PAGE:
Japan: ruling party launches review of national security strategy

A defense panel for the ruling Liberal Democratic Party in Japan on Monday began discussing a review of the national security strategy for the first time since its passage in 2013, including the possibility of introducing strike capabilities. enemy bases.

Along with reviewing the country’s diplomacy and long-term defense strategy, the panel also seeks to discuss and update two other key documents on strengthening defense – the National Defense Program Guidelines. and the medium-term defense agenda – after Prime Minister Fumio Kishida said in a policy speech earlier this month that the government will aim to renew all three policy documents in about a year.

With China’s growing assertion in waters close to Japan and North Korea’s resumption of ballistic missile testing, Kishida said Japan faces a worrying security situation and pledges to consider “all of them. options ”for strengthening the country’s defense, including acquiring the ability to strike enemy bases in response to an impending attack.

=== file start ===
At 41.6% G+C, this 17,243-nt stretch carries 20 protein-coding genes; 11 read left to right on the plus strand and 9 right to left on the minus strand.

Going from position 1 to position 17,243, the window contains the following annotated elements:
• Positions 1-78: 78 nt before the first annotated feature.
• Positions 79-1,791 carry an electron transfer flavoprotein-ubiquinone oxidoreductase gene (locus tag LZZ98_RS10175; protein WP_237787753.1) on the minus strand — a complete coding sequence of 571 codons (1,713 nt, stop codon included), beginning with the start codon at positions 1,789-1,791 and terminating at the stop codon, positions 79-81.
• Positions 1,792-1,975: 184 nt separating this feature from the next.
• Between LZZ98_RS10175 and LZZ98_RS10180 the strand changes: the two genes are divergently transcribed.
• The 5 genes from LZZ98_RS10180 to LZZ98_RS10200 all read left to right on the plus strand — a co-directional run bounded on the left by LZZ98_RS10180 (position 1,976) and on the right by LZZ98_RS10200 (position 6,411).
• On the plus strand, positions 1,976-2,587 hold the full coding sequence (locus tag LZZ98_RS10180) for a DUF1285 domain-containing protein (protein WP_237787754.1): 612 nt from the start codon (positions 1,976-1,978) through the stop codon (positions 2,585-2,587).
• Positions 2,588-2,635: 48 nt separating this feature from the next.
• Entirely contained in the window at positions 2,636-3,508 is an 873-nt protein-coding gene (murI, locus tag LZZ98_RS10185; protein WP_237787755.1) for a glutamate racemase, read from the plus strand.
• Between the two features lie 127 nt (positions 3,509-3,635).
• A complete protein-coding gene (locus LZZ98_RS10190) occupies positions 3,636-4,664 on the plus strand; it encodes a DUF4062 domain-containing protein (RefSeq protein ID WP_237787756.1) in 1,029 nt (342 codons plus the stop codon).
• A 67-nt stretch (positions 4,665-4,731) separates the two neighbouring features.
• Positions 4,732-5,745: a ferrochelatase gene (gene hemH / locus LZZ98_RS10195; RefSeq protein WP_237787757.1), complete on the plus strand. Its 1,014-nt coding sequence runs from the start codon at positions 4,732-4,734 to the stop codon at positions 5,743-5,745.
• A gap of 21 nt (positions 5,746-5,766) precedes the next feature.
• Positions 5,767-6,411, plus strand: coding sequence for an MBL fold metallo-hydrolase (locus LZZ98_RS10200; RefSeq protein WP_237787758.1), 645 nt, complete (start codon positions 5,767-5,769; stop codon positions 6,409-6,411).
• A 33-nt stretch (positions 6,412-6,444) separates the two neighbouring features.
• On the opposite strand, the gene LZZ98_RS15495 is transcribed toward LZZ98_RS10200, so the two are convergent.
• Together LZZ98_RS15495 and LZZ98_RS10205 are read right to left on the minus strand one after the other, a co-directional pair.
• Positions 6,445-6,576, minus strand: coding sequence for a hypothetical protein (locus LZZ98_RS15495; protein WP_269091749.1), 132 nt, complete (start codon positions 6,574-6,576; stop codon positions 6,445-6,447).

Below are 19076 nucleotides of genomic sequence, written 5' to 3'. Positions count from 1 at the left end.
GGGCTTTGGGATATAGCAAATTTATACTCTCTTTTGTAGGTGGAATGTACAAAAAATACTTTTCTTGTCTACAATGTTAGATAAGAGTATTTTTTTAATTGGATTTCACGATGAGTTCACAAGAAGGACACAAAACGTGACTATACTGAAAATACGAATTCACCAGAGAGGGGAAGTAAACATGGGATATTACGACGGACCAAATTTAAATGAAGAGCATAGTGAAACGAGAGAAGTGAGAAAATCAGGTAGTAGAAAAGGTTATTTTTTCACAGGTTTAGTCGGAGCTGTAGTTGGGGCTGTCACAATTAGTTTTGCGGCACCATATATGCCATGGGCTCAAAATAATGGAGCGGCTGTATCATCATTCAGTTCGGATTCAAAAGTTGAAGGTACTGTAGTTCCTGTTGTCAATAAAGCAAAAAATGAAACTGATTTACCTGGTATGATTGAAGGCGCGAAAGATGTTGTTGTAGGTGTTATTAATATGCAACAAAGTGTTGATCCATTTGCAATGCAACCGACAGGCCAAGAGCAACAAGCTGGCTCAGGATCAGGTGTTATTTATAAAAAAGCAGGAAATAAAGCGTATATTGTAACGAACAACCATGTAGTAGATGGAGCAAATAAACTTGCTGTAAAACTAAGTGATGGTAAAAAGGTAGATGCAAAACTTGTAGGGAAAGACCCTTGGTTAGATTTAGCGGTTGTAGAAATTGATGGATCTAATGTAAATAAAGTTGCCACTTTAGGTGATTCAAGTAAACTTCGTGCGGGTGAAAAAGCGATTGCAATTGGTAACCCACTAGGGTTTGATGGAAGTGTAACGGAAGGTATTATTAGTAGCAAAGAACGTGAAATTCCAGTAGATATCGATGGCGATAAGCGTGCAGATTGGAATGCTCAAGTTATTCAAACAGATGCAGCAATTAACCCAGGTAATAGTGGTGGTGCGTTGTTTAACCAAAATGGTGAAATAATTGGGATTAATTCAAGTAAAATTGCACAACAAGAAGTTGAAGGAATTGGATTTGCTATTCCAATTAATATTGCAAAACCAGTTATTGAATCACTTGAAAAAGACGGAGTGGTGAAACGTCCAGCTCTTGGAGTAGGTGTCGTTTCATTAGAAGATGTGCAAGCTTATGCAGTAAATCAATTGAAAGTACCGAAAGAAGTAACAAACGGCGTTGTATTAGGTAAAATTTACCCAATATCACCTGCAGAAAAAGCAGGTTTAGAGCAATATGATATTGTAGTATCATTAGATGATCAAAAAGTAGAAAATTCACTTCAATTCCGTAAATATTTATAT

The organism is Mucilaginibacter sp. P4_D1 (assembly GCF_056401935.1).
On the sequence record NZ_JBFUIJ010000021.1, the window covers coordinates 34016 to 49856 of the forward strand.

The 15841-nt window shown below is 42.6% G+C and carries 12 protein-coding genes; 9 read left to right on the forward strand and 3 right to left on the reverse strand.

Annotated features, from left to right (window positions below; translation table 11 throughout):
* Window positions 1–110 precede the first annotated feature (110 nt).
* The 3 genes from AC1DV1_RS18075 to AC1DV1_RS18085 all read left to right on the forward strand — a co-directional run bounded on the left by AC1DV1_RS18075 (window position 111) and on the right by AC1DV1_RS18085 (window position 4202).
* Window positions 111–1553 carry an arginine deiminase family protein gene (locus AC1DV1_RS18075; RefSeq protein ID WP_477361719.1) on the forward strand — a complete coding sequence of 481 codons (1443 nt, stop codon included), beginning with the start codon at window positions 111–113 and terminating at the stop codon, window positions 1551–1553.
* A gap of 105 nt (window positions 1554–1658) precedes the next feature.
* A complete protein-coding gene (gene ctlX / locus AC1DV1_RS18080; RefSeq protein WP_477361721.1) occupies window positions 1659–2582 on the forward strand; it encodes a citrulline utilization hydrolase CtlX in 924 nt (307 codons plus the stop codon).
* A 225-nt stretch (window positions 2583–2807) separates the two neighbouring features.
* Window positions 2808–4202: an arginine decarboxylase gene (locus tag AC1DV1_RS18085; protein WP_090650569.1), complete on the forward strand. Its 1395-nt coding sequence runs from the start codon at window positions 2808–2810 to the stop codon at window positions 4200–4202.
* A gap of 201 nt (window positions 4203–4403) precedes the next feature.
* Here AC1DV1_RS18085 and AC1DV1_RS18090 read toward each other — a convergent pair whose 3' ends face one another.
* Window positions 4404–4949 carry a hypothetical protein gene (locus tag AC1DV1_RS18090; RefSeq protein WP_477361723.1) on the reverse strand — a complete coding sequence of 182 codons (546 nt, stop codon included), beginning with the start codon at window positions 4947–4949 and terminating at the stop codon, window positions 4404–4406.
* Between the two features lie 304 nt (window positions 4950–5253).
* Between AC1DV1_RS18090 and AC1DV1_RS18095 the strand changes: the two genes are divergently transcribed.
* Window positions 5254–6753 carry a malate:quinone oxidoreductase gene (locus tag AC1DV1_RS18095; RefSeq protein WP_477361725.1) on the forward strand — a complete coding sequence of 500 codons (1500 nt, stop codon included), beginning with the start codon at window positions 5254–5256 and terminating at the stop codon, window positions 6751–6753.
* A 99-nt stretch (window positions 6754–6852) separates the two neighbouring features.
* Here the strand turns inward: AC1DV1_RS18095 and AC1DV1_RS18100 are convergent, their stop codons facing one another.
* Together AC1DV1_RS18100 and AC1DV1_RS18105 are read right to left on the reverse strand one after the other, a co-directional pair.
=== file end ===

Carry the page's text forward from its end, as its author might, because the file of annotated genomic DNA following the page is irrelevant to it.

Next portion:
The panel aims to come up with a proposal around May next year after a series of discussions and hearings with experts. The proposal will serve as the basis for the revision of the documents.

The National Security Strategy, which spans the other two policy documents, was developed like the United States.

The National Defense Program Guidelines were first formulated in 1976 as Basic Defense Guidelines and revised five times between 1995 and 2018. The Medium Term Defense Program is based on this guideline , specifying development plans and necessary expenditures for all five years, with the current plan. covering fiscal years 2019 to 2023.

The review of the national security strategy will also focus on economic security related to the development of essential advanced technologies and the establishment of supply chains for strategic goods.

The panel will also discuss new areas of defense of outer space, cyberspace and the electromagnetic spectrum.

The Defense Ministry set up its own group of senior officials from the Ministry and the Self-Defense Force last month to conduct a series of discussions regarding the revision of the three documents.

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